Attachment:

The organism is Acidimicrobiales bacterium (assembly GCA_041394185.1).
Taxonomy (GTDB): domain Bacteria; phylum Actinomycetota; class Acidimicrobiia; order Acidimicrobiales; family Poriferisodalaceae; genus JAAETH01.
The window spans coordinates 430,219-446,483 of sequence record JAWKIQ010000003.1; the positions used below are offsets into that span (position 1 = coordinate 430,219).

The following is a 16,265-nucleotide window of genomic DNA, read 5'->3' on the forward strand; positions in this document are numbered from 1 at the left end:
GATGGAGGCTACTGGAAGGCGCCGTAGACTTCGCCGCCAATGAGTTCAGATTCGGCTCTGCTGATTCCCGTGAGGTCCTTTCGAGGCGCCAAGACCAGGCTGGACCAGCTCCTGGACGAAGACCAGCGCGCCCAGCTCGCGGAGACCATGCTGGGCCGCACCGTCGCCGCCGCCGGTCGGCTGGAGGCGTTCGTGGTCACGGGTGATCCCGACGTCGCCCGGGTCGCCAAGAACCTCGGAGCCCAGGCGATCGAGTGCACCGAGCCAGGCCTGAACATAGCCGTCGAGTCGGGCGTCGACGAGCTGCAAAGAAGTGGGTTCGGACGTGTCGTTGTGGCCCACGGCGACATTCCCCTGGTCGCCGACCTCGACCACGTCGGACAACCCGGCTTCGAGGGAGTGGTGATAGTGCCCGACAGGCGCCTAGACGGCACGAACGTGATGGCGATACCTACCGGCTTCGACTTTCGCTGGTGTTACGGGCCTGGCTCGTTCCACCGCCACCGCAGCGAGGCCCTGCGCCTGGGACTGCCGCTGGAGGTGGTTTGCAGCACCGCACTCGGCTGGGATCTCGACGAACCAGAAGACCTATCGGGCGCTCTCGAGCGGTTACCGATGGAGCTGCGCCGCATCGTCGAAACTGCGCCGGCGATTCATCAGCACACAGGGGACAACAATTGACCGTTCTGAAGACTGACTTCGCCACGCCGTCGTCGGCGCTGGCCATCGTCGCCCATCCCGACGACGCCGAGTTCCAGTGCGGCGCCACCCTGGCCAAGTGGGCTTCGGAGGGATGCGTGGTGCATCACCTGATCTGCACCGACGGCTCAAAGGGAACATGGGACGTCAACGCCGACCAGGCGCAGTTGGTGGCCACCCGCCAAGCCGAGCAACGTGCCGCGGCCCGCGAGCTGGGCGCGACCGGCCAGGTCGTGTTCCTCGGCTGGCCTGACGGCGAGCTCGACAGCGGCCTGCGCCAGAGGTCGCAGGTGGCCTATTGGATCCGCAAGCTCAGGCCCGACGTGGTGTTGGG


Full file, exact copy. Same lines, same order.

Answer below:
The organism is Acidimicrobiales bacterium (assembly GCA_041394185.1).
Taxonomy (GTDB): domain Bacteria; phylum Actinomycetota; class Acidimicrobiia; order Acidimicrobiales; family Poriferisodalaceae; genus JAAETH01.
The window spans coordinates 430,219-446,483 of sequence record JAWKIQ010000003.1; the positions used below are offsets into that span (position 1 = coordinate 430,219).

The following is a 16,265-nucleotide window of genomic DNA, read 5'->3' on the forward strand; positions in this document are numbered from 1 at the left end:
GATGGAGGCTACTGGAAGGCGCCGTAGACTTCGCCGCCAATGAGTTCAGATTCGGCTCTGCTGATTCCCGTGAGGTCCTTTCGAGGCGCCAAGACCAGGCTGGACCAGCTCCTGGACGAAGACCAGCGCGCCCAGCTCGCGGAGACCATGCTGGGCCGCACCGTCGCCGCCGCCGGTCGGCTGGAGGCGTTCGTGGTCACGGGTGATCCCGACGTCGCCCGGGTCGCCAAGAACCTCGGAGCCCAGGCGATCGAGTGCACCGAGCCAGGCCTGAACATAGCCGTCGAGTCGGGCGTCGACGAGCTGCAAAGAAGTGGGTTCGGACGTGTCGTTGTGGCCCACGGCGACATTCCCCTGGTCGCCGACCTCGACCACGTCGGACAACCCGGCTTCGAGGGAGTGGTGATAGTGCCCGACAGGCGCCTAGACGGCACGAACGTGATGGCGATACCTACCGGCTTCGACTTTCGCTGGTGTTACGGGCCTGGCTCGTTCCACCGCCACCGCAGCGAGGCCCTGCGCCTGGGACTGCCGCTGGAGGTGGTTTGCAGCACCGCACTCGGCTGGGATCTCGACGAACCAGAAGACCTATCGGGCGCTCTCGAGCGGTTACCGATGGAGCTGCGCCGCATCGTCGAAACTGCGCCGGCGATTCATCAGCACACAGGGGACAACAATTGACCGTTCTGAAGACTGACTTCGCCACGCCGTCGTCGGCGCTGGCCATCGTCGCCCATCCCGACGACGCCGAGTTCCAGTGCGGCGCCACCCTGGCCAAGTGGGCTTCGGAGGGATGCGTGGTGCATCACCTGATCTGCACCGACGGCTCAAAGGGAACATGGGACGTCAACGCCGACCAGGCGCAGTTGGTGGCCACCCGCCAAGCCGAGCAACGTGCCGCGGCCCGCGAGCTGGGCGCGACCGGCCAGGTCGTGTTCCTCGGCTGGCCTGACGGCGAGCTCGACAGCGGCCTGCGCCAGAGGTCGCAGGTGGCCTATTGGATCCGCAAGCTCAGGCCCGACGTGGTGTTGGG